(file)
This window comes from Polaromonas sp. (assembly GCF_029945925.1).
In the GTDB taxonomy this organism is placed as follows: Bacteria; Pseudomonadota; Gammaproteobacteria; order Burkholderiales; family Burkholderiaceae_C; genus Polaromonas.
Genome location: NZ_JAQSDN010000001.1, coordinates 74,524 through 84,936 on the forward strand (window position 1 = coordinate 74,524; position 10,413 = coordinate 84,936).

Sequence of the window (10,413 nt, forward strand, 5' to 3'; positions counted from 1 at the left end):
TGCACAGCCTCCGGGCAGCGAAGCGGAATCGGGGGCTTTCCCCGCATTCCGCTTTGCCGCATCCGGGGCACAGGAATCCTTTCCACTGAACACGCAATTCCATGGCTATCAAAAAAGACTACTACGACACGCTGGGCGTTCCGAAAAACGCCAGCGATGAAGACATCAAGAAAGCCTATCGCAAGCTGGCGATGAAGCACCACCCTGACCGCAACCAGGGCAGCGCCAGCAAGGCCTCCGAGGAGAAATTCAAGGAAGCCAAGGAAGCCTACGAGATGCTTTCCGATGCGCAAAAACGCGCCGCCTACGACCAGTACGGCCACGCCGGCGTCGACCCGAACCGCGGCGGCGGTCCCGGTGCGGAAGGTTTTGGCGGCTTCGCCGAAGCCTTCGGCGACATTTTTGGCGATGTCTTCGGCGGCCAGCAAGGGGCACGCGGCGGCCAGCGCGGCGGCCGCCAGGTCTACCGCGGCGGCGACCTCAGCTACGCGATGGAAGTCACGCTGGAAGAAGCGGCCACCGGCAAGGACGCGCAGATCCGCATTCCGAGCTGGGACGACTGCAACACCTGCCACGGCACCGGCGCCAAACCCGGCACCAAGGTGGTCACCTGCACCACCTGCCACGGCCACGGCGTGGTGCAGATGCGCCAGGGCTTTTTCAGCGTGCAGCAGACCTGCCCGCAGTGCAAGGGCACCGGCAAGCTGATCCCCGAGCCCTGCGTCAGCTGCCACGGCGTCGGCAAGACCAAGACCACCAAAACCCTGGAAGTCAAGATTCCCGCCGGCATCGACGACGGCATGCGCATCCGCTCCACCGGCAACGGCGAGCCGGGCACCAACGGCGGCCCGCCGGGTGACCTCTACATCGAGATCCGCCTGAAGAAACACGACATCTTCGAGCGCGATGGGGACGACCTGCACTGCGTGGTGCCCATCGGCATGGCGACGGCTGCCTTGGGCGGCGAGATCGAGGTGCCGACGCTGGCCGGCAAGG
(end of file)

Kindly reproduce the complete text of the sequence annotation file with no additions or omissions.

This window comes from Polaromonas sp. (assembly GCF_029945925.1).
In the GTDB taxonomy this organism is placed as follows: Bacteria; Pseudomonadota; Gammaproteobacteria; order Burkholderiales; family Burkholderiaceae_C; genus Polaromonas.
Genome location: NZ_JAQSDN010000001.1, coordinates 74,524 through 84,936 on the forward strand (window position 1 = coordinate 74,524; position 10,413 = coordinate 84,936).

Sequence of the window (10,413 nt, forward strand, 5' to 3'; positions counted from 1 at the left end):
TGCACAGCCTCCGGGCAGCGAAGCGGAATCGGGGGCTTTCCCCGCATTCCGCTTTGCCGCATCCGGGGCACAGGAATCCTTTCCACTGAACACGCAATTCCATGGCTATCAAAAAAGACTACTACGACACGCTGGGCGTTCCGAAAAACGCCAGCGATGAAGACATCAAGAAAGCCTATCGCAAGCTGGCGATGAAGCACCACCCTGACCGCAACCAGGGCAGCGCCAGCAAGGCCTCCGAGGAGAAATTCAAGGAAGCCAAGGAAGCCTACGAGATGCTTTCCGATGCGCAAAAACGCGCCGCCTACGACCAGTACGGCCACGCCGGCGTCGACCCGAACCGCGGCGGCGGTCCCGGTGCGGAAGGTTTTGGCGGCTTCGCCGAAGCCTTCGGCGACATTTTTGGCGATGTCTTCGGCGGCCAGCAAGGGGCACGCGGCGGCCAGCGCGGCGGCCGCCAGGTCTACCGCGGCGGCGACCTCAGCTACGCGATGGAAGTCACGCTGGAAGAAGCGGCCACCGGCAAGGACGCGCAGATCCGCATTCCGAGCTGGGACGACTGCAACACCTGCCACGGCACCGGCGCCAAACCCGGCACCAAGGTGGTCACCTGCACCACCTGCCACGGCCACGGCGTGGTGCAGATGCGCCAGGGCTTTTTCAGCGTGCAGCAGACCTGCCCGCAGTGCAAGGGCACCGGCAAGCTGATCCCCGAGCCCTGCGTCAGCTGCCACGGCGTCGGCAAGACCAAGACCACCAAAACCCTGGAAGTCAAGATTCCCGCCGGCATCGACGACGGCATGCGCATCCGCTCCACCGGCAACGGCGAGCCGGGCACCAACGGCGGCCCGCCGGGTGACCTCTACATCGAGATCCGCCTGAAGAAACACGACATCTTCGAGCGCGATGGGGACGACCTGCACTGCGTGGTGCCCATCGGCATGGCGACGGCTGCCTTGGGCGGCGAGATCGAGGTGCCGACGCTGGCCGGCAAGG